To Listen: If you've been following this newsletter, you'd be familiar by now, with our obsession with nostalgic totems, especially throwbacks to the 90s. This one is an oldie but somehow slid into our recommendation list the other day - and damn it's still so good. A mash-up of ad jingles that pay tribute to the tunes that defined our childhood, against slick editing and top-notch musicality. No instruments - just beat-boxing and serious acapella skills.
To Joy Scroll: Film and literary art come together in perfect artistic conjunction with these series of graphic illustrations: reimagining the artist's favourite movies as 80s retro book covers, a gorgeous mix of surrealist, art deco and minimally futuristic art, decoding the crux of the movie in a single frame. We loved them all, but some of our favourites include the covers for Parasite, The Dark Knight and Fight Club.
To Zone out and Zone in: One of the few ways we manage to drown out the infernal racket is by wearing a pair of headphones and playing the sounds of coffee shop chatter at the Rainy Cafe website. Apparently this kind of sound, "induces distraction which encourages individuals to think at a higher, abstract level, and consequently exhibit higher creativity.”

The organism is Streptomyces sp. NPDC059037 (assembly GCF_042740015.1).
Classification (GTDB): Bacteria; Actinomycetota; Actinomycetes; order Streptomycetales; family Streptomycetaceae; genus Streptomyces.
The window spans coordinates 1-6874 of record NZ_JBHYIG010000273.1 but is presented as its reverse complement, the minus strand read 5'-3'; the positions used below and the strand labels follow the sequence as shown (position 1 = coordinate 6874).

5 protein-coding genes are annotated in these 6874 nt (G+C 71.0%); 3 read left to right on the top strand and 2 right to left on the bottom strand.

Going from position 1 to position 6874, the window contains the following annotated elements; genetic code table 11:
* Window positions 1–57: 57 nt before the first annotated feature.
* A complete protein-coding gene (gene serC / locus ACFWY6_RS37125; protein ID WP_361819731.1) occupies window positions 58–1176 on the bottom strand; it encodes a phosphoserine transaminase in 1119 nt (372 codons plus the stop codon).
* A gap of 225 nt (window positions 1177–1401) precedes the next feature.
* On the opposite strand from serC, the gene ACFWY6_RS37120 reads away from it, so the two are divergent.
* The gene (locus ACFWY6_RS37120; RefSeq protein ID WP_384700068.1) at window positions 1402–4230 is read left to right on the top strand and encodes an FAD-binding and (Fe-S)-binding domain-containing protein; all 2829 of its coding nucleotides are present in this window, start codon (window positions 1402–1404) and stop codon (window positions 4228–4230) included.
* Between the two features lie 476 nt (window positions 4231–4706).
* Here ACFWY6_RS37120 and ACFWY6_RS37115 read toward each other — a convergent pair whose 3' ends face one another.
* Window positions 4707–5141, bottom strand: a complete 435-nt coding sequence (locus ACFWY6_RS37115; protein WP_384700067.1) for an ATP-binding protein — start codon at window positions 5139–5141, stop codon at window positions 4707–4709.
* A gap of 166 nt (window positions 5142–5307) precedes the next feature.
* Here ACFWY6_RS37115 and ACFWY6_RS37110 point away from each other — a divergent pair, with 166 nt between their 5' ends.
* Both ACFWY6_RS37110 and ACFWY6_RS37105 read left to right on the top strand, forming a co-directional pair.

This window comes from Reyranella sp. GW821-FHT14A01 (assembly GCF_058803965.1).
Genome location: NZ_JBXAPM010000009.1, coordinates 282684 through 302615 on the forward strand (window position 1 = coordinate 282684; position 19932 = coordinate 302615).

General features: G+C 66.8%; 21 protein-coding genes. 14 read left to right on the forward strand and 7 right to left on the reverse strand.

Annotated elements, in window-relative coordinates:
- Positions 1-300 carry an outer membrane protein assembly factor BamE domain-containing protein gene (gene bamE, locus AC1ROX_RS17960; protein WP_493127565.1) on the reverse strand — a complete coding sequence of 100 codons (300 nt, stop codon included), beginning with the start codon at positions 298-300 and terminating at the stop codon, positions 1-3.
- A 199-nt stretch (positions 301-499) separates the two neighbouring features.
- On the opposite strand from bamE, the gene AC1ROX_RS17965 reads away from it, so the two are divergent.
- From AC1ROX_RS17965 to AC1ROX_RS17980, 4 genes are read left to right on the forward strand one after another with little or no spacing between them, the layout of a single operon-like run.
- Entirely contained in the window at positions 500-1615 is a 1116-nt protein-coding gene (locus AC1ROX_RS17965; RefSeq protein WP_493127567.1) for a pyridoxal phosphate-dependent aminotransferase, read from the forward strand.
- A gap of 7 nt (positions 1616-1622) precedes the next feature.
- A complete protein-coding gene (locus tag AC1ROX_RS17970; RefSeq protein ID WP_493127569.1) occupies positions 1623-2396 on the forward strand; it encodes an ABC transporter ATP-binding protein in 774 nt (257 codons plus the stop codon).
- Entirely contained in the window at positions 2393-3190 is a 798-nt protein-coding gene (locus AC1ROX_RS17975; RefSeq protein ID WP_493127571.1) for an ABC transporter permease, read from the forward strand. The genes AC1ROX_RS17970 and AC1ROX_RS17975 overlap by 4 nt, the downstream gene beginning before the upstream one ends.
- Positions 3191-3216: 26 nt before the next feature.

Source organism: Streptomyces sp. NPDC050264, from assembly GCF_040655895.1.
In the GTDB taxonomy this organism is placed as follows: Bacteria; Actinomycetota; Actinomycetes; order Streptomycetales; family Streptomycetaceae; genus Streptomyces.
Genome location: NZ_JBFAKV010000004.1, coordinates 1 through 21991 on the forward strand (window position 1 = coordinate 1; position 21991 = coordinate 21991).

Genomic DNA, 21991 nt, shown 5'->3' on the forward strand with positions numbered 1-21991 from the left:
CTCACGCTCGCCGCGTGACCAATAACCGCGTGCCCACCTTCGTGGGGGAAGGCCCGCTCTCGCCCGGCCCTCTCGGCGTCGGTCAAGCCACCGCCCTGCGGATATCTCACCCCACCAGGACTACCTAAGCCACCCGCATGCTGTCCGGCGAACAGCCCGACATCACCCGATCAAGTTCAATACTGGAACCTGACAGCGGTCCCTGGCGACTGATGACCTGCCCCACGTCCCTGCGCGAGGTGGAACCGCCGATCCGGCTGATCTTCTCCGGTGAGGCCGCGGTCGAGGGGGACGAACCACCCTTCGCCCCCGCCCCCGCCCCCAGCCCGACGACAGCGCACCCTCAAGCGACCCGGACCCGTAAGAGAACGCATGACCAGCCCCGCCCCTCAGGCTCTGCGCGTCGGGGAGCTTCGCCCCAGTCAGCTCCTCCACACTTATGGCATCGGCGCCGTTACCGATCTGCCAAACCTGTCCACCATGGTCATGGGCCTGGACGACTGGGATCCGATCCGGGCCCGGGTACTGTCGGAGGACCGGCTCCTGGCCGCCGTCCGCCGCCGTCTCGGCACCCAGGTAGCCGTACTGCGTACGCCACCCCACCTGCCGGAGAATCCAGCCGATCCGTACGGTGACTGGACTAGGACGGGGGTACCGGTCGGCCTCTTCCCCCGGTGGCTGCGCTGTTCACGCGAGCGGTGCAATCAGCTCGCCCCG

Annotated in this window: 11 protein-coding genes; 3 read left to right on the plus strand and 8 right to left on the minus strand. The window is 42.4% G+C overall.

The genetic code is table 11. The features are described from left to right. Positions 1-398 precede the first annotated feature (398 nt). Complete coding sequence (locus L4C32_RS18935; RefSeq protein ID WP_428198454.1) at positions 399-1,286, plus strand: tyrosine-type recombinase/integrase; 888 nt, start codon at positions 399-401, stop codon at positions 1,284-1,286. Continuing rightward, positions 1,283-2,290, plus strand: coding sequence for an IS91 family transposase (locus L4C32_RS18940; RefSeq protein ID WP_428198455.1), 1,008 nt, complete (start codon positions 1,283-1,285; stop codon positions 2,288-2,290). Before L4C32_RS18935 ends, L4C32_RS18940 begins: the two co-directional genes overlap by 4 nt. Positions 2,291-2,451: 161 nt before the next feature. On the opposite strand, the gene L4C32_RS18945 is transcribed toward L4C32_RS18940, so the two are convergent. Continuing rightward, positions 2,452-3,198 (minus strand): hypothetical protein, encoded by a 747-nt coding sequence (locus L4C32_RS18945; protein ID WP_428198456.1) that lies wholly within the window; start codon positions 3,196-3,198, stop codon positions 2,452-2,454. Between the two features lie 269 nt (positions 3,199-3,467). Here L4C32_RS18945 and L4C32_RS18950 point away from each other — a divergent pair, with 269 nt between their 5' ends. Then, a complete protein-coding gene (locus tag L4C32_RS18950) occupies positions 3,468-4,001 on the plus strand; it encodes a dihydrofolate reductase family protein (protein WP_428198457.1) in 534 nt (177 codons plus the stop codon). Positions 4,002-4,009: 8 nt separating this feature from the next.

To Cook: During lockdown, some of us cooking noobs looked to Hebbar's Kitchen as the idiot's guide to Desi cooking. With simple recipes and easy to follow videos, she comfortingly navigated the spice-laden daunting world of varied Indian recipes for us. If you're staying in for Diwali (as most of us are), you can capture a certain sense of festivity by trying out some easy diwali sweets recipes. We recommend the coconut barfi and gulab jamun. For an extra dollop of seasonal goodwill - distribute to friends and family!
To Watch: Poet Tanya Davis, along with Canadian Production, The Curve have paired up to create this wonderful little film that brings her poignant poem to life. We think it's a beautiful gift for everyone right now.
"The heartbreak of this astounds you
it joins old aches way down in you
you can visit them, but please don’t stay there.
Go outside if you’re able, breathe the air
there are trees for hugging
don’t be embarrassed
it’s your friend, it’s your mother, it’s your new crush
lay your cheek against the bark, it’s a living thing to touch
If this disruption undoes you
if the absence of people unravels you
if touch was the tether that held you together
and now that it’s severed you’re fragile too
lean into loneliness and know you’re not alone in it
lean into loneliness like it is holding you
like it is a generous representative of a glaring truth
oh, we are connected
we forget this, yet we always knew."
Hold fast and stay true,
Viv and Ami
(P.S. Diwali season is here and it's a different one with safety being paramount but you can still stay spaarkling in the safety of your home. Check out some very whimsical lighting here.)